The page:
Brexit: what’s the legal position if employees must relocate?

Speculation has been rife that Brexit will lead major financial institutions based in London to relocate to mainland Europe. Rob Powell/LNP/REX/Shutterstock.

Suggestions that high-profile businesses such as banks will leave the UK because of Brexit highlight the employment law issues employers face when relocating. Ashok Kanani looks at some of the key questions employers should consider if they decide to relocate.

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Listen to David Remedios, head of consultancy at ECA International, and Juliet Carp, an English solicitor and employment law specialist with US law firm Dorsey & Whitney (Europe) LLP, discuss managing international assignments in a climate of uncertainty.

Is there a mobility clause?

Employers are required to notify their employees of the place of work in the written particulars of employment.

However, it is common to incorporate a term into the contract of employment that allows them to require an employee to change his or her place of work.

A mobility clause can include relocation to an overseas location.

What if there is no mobility clause?

Where there is no express mobility clause in the contract of employment, the courts have held that there exists an implied mobility clause if the relocation is within travelling distance of the employee’s home.

In O’Brien v Associated Fire Alarms Ltd, the employer dismissed three employees who refused to relocate.

The employer argued that the employees were in breach of an implied term in the employment contract that they could be required to work anywhere within the geographical area covered by the branch office where they were based.

The Court of Appeal did not find any such implied term. Instead, it found that there was an implied term that the employees could be employed within a reasonable travelling distance of their homes.

Subsequent court decisions have agreed with that finding.

In Courtaulds Northern Spinning Ltd v Sibson and another, the Court of Appeal held that the employee could be transferred anywhere within reasonable commuting distance of his home. It found that moving the workplace by one mile was acceptable.

In Prestwick Circuits Ltd v McAndrew, it was reasonable to move the employee to a workplace 15 miles away.

Have we consulted and given notice of the move?

The case of Prestwick Circuits Ltd v McAndrew is a reminder that employers need to act reasonably and consult with affected employees well in advance when proposing to relocate them.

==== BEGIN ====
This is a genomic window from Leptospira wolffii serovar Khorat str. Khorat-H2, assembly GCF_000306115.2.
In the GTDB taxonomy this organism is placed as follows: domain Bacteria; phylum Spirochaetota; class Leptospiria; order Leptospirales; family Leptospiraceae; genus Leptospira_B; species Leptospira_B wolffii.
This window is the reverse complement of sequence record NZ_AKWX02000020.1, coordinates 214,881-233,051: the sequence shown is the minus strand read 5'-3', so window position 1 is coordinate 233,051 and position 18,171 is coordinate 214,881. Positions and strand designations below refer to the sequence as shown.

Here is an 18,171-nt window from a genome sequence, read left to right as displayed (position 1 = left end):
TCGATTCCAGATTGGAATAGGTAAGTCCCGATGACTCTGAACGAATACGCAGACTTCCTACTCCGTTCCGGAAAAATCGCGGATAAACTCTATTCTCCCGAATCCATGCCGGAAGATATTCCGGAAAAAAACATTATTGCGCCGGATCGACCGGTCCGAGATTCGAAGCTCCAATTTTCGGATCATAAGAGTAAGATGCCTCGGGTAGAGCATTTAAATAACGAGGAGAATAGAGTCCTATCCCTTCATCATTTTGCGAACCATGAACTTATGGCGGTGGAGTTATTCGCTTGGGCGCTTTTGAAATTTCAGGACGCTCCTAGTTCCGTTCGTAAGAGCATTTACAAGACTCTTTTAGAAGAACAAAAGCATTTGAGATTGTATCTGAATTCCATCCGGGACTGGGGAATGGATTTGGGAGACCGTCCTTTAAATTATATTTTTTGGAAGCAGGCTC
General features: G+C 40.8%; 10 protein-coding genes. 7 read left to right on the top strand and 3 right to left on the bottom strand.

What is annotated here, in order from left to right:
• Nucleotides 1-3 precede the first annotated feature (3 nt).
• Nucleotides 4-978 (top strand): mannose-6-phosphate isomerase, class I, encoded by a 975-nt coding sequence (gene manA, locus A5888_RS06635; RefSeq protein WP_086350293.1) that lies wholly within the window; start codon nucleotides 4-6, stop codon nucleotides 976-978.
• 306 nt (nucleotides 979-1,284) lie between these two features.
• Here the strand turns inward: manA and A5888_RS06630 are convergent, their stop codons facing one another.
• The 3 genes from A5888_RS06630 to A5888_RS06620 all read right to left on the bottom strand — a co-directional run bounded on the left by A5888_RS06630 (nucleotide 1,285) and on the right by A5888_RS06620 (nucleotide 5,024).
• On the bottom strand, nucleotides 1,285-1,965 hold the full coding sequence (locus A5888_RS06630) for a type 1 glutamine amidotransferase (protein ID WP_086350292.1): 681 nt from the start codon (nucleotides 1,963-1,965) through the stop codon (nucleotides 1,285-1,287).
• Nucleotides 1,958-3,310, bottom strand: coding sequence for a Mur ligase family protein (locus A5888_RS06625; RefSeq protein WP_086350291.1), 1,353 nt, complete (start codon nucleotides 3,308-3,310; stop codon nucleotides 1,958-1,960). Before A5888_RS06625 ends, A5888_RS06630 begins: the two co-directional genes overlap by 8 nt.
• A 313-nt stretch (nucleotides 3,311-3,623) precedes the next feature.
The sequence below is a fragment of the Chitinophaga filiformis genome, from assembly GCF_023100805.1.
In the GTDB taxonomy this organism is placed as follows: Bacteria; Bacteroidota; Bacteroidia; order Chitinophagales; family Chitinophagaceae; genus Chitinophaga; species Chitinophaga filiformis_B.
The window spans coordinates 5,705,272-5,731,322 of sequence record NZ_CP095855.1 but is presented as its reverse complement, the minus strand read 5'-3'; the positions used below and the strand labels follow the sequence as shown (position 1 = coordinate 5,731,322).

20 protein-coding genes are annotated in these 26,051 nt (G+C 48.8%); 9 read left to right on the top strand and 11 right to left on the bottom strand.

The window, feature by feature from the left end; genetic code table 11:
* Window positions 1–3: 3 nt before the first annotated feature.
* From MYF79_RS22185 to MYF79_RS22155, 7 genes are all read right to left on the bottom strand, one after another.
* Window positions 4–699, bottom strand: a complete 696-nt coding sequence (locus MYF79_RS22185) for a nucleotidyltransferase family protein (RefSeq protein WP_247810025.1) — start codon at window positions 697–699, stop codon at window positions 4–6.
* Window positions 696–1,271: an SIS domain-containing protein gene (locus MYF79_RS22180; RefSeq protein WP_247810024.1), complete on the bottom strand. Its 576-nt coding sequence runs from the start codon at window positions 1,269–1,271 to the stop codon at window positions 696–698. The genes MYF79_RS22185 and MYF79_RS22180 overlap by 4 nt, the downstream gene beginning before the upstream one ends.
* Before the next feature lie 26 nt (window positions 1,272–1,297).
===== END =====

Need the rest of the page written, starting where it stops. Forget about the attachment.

In this case, the employer attempted to transfer the employee to a different location giving three days’ notice.

The employee refused the move and signed a resignation letter that had been prepared by the employer. Subsequently, the employee complained that he was constructively and unfairly dismissed.

The Court of Session upheld the tribunal’s findings of unfair dismissal. It held that requiring the employee to transfer at short notice was a fundamental breach of the employment contract.

Do we have to make a redundancy payment if an employee is dismissed for refusing to move?

Where an employee refuses to move to a new location and is dismissed, the employer might be liable to make a redundancy payment. This is can be the case even if a mobility clause exists.

The law on redundancy refers to a redundancy situation arising where the employer has ceased to carry on the business in the place where the employee was employed.

It does not matter if the employer then starts up the business again at a different location, and whether or not the employee could be required to work in the new location pursuant to a mobility clause.

How could a mobility clause help in avoiding redundancy?

It may be possible for an employer to avoid a redundancy process if it relies on the mobility clause from the outset.

In Home Office v Evans and another, the Court of Appeal held that the employer was entitled to rely on wide contractual mobility clauses where a relocation exercise did not foresee any redundancies.

In that case, the employer did not engage the redundancy process. Instead, it sought to rely on the mobility clauses to relocate employees.

The employer consulted and had held regular meetings with staff, but it refused to begin a redundancy procedure. Two employees resigned and claimed constructive unfair dismissal.

The Court of Appeal agreed with the employer that it had had a choice as to whether or not to invoke the mobility clauses to avoid redundancy dismissals.

As the employer was not proposing to dismiss employees and instead had chosen to rely on the contractual mobility clauses the obligation to follow a redundancy process did not arise.

Further reading

XpertHR’s guide for global employers provides an overview of the main issues facing employers with staff in more than one country.

What practical steps could we take?

Employers should bear in mind that, where there is no express mobility clause, they can still explore with employees their willingness to relocate, and effect a mutually agreed variation to the employment contract.

Employers may wish to offer employees assistance to allow them to adjust to a new place of work, assist them with expenses and finding accommodation.

Where assistance is offered, it is good practice to set out the terms of the assistance and eligibility criteria in a policy document.

Relocating abroad is likely to be bring up many other challenges for organisations. If it is common practice to send employees abroad, employers should ensure that their international assignments policy is kept up to date.

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